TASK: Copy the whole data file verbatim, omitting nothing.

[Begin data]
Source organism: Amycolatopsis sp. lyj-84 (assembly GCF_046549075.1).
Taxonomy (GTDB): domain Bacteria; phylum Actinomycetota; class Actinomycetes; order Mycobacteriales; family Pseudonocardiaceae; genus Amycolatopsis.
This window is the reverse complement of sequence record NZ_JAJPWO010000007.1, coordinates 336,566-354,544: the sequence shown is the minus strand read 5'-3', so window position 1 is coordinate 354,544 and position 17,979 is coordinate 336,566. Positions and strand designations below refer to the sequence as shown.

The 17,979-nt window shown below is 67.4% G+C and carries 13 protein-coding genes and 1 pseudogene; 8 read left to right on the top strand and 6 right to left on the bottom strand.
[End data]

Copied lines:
Source organism: Amycolatopsis sp. lyj-84 (assembly GCF_046549075.1).
Taxonomy (GTDB): domain Bacteria; phylum Actinomycetota; class Actinomycetes; order Mycobacteriales; family Pseudonocardiaceae; genus Amycolatopsis.
This window is the reverse complement of sequence record NZ_JAJPWO010000007.1, coordinates 336,566-354,544: the sequence shown is the minus strand read 5'-3', so window position 1 is coordinate 354,544 and position 17,979 is coordinate 336,566. Positions and strand designations below refer to the sequence as shown.

The 17,979-nt window shown below is 67.4% G+C and carries 13 protein-coding genes and 1 pseudogene; 8 read left to right on the top strand and 6 right to left on the bottom strand.